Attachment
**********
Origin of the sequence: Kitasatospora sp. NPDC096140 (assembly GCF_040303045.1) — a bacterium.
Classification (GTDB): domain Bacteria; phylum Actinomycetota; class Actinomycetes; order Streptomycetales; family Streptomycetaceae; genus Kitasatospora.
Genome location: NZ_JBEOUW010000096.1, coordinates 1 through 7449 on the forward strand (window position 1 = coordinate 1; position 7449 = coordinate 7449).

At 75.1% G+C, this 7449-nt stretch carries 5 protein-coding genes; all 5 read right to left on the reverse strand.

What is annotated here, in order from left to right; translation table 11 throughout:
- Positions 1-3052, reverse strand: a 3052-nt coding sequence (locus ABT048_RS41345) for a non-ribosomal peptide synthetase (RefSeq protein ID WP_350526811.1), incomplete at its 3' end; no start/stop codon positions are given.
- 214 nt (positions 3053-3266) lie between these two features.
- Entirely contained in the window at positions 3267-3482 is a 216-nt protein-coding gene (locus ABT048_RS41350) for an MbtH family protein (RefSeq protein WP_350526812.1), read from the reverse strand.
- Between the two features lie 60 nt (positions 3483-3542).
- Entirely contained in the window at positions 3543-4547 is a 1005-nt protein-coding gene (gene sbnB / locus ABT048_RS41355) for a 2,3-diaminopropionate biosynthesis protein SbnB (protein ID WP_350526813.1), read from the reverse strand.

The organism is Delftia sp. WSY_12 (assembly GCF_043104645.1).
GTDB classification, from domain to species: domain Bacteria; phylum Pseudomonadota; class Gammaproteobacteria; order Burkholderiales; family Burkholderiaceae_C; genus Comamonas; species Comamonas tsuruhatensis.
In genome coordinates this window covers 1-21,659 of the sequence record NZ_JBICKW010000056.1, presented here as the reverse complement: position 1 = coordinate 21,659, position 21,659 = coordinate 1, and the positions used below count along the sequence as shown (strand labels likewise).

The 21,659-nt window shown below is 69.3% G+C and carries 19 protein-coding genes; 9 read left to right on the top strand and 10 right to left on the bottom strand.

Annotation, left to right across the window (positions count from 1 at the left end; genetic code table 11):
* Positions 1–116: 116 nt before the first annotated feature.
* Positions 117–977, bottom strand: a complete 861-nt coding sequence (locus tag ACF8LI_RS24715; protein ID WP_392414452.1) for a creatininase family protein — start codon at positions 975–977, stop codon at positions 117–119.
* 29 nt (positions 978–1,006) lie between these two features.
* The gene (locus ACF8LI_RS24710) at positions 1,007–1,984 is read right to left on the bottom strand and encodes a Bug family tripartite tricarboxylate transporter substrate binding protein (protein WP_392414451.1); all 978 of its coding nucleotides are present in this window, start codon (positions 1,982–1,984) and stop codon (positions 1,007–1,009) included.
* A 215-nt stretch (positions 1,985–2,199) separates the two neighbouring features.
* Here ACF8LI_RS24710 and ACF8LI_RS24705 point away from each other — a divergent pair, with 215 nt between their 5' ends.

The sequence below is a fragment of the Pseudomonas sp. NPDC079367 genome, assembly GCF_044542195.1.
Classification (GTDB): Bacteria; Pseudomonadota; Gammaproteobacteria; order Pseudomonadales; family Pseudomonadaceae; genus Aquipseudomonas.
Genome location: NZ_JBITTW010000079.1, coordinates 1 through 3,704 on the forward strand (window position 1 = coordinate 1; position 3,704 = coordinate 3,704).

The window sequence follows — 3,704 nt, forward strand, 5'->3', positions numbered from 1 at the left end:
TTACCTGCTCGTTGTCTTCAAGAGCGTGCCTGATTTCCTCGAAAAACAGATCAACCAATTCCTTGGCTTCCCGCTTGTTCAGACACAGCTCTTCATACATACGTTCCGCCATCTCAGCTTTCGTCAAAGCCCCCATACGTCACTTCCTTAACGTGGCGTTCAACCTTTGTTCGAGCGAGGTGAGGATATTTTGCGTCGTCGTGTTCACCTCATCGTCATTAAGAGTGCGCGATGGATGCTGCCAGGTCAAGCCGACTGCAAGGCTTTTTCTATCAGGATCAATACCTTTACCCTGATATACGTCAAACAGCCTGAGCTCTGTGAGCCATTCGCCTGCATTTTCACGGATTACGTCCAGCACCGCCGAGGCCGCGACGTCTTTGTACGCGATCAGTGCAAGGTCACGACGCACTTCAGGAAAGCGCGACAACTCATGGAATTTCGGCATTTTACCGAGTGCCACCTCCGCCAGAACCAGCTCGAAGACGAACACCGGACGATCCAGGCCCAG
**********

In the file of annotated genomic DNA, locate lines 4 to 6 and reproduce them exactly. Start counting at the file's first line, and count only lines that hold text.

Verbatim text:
At 75.1% G+C, this 7449-nt stretch carries 5 protein-coding genes; all 5 read right to left on the reverse strand.

What is annotated here, in order from left to right; translation table 11 throughout:
- Positions 1-3052, reverse strand: a 3052-nt coding sequence (locus ABT048_RS41345) for a non-ribosomal peptide synthetase (RefSeq protein ID WP_350526811.1), incomplete at its 3' end; no start/stop codon positions are given.